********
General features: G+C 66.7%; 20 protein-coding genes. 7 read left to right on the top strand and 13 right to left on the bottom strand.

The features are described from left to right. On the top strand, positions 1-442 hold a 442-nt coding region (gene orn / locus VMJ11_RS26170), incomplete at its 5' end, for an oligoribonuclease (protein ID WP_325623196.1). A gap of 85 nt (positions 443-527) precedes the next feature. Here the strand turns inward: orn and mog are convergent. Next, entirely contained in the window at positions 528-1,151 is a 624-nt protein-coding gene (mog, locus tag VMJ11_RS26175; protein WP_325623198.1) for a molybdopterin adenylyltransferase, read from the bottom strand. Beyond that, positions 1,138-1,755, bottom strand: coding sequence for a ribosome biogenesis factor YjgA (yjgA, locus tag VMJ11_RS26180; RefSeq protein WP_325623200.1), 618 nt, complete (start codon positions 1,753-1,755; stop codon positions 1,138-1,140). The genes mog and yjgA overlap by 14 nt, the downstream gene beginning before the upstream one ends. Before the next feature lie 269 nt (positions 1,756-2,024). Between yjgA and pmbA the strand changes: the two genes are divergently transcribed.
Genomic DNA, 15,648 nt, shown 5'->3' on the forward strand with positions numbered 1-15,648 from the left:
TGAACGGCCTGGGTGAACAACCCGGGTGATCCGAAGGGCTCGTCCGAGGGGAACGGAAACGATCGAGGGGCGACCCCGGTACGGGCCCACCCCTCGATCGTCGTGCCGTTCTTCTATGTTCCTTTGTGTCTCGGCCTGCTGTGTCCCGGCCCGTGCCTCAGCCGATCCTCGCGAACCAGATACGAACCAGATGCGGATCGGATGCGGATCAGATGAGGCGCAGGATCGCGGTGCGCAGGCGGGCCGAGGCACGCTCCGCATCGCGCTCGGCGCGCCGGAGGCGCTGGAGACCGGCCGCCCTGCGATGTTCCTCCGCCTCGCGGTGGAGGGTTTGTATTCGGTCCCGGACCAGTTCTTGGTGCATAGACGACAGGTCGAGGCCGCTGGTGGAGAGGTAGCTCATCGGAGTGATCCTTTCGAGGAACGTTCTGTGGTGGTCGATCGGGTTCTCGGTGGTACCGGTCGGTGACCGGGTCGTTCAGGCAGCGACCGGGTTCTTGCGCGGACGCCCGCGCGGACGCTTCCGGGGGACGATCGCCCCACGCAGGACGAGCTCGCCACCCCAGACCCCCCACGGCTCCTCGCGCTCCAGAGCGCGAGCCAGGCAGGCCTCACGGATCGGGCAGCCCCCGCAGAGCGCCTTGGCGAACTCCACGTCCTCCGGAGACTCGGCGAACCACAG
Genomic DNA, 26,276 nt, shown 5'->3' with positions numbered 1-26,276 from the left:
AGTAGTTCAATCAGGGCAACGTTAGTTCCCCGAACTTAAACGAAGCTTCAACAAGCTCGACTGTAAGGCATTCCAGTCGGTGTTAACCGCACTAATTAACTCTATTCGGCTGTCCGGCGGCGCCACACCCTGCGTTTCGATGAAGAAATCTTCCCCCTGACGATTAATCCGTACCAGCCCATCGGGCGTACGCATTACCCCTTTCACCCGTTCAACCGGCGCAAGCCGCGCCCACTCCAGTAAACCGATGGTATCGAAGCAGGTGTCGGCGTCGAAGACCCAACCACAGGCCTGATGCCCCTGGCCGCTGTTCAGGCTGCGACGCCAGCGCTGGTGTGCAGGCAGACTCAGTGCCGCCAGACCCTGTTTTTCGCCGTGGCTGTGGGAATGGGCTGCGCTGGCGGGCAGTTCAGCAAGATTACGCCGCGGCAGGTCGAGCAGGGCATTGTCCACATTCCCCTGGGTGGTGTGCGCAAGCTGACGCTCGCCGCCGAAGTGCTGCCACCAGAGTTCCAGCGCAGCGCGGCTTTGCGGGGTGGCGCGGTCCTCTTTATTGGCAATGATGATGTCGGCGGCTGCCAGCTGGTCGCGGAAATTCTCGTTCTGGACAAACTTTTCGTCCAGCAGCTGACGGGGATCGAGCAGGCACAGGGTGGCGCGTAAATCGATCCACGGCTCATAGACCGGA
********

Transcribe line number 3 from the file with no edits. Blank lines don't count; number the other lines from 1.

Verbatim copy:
Genomic DNA, 15,648 nt, shown 5'->3' on the forward strand with positions numbered 1-15,648 from the left: